Beware Of SEC Requests To Include Non-Monetary Conditions When Settling Enforcement Matters

Vinson & Elkins LLP

Vinson & Elkins LLP

To settle enforcement matters, the U.S. Securities and Exchange Commission (“SEC”) often seeks to require non-monetary conditions on top of civil monetary penalties from companies that have allegedly violated federal securities laws.

In fact, at the recent Annual Securities Regulation Institute, SEC senior staff reiterated the SEC Enforcement Division’s focus on incorporating non-monetary elements in corporate settlements. Because these settlement terms, including imposition of an independent auditor or corporate monitor, are ultimately costly and burdensome, companies should be prepared to defend their ability to govern themselves and understand the true costs of such requirements when negotiating with the SEC.

At the 48th Annual Securities Regulation Institute hosted remotely by the Northwestern University Pritzker School of Law, Richard R. Best, Director of the SEC’s New York Regional Office, Division of Enforcement, Erin E. Schneider, Director of the SEC’s San Francisco Regional Office, Division of Enforcement, and Michael A. Conley, Solicitor of the SEC’s Office of the General Counsel, discussed the SEC’s belief that specifically tailored non-monetary remedies are necessary in some cases to more effectively address the behavior that the SEC is seeking to deter through its investigations and enforcement actions.

Ms. Schneider stated, “We have a responsibility to think through what the appropriate remedies are in every case.” She continued, “Our guiding principles are: How can we protect investors moving forward? How can we remedy the harm that has occurred? How can we create a disincentive for other folks who might be inclined to engage in similar conduct? How do we create a deterrent effect to make that sort of conduct not worth it?” Mr. Best added, “Carefully designing non-monetary remedies help[s] us to achieve some of the outcomes that [Ms. Schneider] has just mentioned such as just protecting investors and overall deterrence.”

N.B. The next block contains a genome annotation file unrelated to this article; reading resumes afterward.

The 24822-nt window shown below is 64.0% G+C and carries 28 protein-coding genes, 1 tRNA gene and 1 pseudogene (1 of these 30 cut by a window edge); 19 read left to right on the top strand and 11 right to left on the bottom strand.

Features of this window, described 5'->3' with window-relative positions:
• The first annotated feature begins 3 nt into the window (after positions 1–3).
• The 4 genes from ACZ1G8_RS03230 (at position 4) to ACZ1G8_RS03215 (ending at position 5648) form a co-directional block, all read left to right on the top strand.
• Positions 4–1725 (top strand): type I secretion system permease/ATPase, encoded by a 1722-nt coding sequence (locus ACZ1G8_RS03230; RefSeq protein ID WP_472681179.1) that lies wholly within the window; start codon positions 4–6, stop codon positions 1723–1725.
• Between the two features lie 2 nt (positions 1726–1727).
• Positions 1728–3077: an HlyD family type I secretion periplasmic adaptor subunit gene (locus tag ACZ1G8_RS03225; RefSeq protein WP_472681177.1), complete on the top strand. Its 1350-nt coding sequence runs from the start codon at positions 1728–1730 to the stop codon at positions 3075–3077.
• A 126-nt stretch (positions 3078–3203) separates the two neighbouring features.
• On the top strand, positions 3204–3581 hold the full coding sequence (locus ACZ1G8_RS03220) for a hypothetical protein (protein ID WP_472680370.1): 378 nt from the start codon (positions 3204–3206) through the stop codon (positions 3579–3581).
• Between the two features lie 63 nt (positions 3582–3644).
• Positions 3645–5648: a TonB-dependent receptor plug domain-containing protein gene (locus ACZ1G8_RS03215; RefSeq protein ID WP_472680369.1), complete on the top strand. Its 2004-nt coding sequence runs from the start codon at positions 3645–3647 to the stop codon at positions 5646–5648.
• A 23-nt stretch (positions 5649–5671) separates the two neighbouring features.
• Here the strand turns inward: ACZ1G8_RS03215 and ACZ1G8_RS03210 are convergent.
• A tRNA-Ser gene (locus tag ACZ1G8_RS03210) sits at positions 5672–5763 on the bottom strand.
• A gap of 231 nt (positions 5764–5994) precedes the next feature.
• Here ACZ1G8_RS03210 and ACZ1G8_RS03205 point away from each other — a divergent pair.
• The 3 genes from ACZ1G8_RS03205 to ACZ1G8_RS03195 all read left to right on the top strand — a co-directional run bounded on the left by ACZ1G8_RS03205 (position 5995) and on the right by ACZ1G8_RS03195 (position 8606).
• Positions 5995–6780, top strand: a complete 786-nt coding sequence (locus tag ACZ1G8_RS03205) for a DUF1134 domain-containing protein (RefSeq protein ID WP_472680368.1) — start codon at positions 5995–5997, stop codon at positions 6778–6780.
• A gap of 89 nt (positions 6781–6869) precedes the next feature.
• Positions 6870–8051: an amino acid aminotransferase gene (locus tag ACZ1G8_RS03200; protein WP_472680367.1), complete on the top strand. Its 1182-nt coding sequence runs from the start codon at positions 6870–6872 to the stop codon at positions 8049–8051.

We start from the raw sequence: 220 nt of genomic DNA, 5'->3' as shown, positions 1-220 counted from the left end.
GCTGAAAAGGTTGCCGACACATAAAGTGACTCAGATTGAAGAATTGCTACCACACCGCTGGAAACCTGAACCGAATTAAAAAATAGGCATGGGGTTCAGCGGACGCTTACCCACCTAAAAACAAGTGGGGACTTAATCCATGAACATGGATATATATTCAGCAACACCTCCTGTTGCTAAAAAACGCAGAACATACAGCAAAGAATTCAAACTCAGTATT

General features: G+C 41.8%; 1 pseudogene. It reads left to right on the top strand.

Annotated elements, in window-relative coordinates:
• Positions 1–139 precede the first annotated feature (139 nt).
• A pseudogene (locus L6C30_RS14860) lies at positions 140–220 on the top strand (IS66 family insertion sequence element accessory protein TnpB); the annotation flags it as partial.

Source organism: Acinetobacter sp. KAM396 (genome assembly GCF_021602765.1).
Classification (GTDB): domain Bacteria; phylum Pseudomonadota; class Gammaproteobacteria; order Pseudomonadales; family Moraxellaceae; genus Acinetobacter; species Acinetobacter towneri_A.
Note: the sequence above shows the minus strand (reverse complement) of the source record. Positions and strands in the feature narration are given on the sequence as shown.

While the SEC may be focused on using its powers of injunction and equitable remedies to achieve its goals of deterrence and remediating harm, this approach is not new. In October 2018, Steven Peikin, the SEC’s Co-Director of the Division of Enforcement at the time, stated that, “in most of our actions, non-monetary relief can be highly important to achieving the [SEC]’s overall goals as well.”[1] Mr. Peikin identified detailed undertakings and conduct-based injunctions as “two of the most effective forms of equitable relief” that the SEC may impose to settle enforcement actions.[2]

And the SEC has a long history of taking advantage of its authority to seek equitable remedies, including cease-and-desist orders and injunctions. We expect this to continue because Congress recently strengthened the SEC’s ability to seek equitable remedies through the 2021 National Defense Authorization Act (“NDAA”).[3] The NDAA (1) explicitly authorizes the SEC to seek disgorgement for violations of federal securities laws; (2) removes existing restrictions requiring disgorgement awards to be “for the benefit of investors”; (3) extends the statute of limitations from five to ten years for disgorgement awards arising from fraud violations; (4) sets the statute of limitations for equitable remedies, including cease-and-desist orders and injunctions, at ten years; and (5) indefinitely tolls the statute of limitations while defendants remain outside the United States.[4]